As Mike Naatz will discuss, refined products volumes led this growth story 82% higher for the quarter. One dynamic we’ve seen this quarter are significant manifest volumes moving to multiple new transloading terminals in both the Monterrey and San Luis Potosi areas. To support these new opportunities in the Monterrey area, we have redesigned some local train services and have developed new infrastructure projects separating Monterrey into separate different service zones, providing improved proximity to customers, faster local cycle times and improved service designs. We will continue with infrastructure work at our Sanchez terminal to allow for additional blocking and building of trains at that terminal to more efficiently serve the greater Monterrey area and to improve receiving and departing of all cross-border trains. Reconfiguration of yard leads in and out of our Salinas-Victoria intermodal terminal and the addition of intermodal cranes will provide significant productivity improvements in the terminal and support our intermodal growth.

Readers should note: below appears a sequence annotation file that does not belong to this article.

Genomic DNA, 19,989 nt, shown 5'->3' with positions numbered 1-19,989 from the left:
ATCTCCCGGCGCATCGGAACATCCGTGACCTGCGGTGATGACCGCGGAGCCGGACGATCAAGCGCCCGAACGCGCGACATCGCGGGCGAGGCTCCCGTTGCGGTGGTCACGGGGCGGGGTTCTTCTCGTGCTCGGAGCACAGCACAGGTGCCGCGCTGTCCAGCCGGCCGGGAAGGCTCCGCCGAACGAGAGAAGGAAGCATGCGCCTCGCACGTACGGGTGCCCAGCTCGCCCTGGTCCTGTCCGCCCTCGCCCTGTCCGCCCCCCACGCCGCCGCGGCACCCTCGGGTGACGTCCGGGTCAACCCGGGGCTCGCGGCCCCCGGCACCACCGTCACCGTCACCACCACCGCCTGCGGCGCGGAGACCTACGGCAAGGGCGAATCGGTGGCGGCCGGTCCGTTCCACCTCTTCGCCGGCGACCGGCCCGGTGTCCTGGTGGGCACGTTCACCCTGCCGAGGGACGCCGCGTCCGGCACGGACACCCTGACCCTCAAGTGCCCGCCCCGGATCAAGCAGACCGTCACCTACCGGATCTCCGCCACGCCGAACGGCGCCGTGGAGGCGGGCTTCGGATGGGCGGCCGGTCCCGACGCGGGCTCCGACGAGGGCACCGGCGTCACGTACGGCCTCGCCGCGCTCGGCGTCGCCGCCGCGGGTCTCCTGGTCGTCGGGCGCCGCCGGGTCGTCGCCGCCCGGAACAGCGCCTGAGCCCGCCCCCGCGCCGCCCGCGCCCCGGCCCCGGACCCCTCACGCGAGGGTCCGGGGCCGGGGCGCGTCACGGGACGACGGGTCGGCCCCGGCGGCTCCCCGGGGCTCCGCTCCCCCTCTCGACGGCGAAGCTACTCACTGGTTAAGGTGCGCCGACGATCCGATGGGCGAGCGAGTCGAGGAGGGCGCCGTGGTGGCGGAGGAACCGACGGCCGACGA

Another characteristic of our infrastructure in Mexico is the density of customer facilities directly served off of our main line, which means the main line can be blocked for periods of time whilst finding and pulling cars from those industries. As more of these facilities are constructed in the Monterrey and San Luis Potosi areas, we will continue to modify our infrastructure with additional double main projects and new separated industry lead tracks. This will provide for more efficient switching for customers and allow more through trains to pass through the network unimpeded. Last year, we started multiple siding extensions to support our PSR train length initiative, and we will continue these into ’21 and beyond as we look to capture additional productivity benefits with train length and more efficient meet past capacity.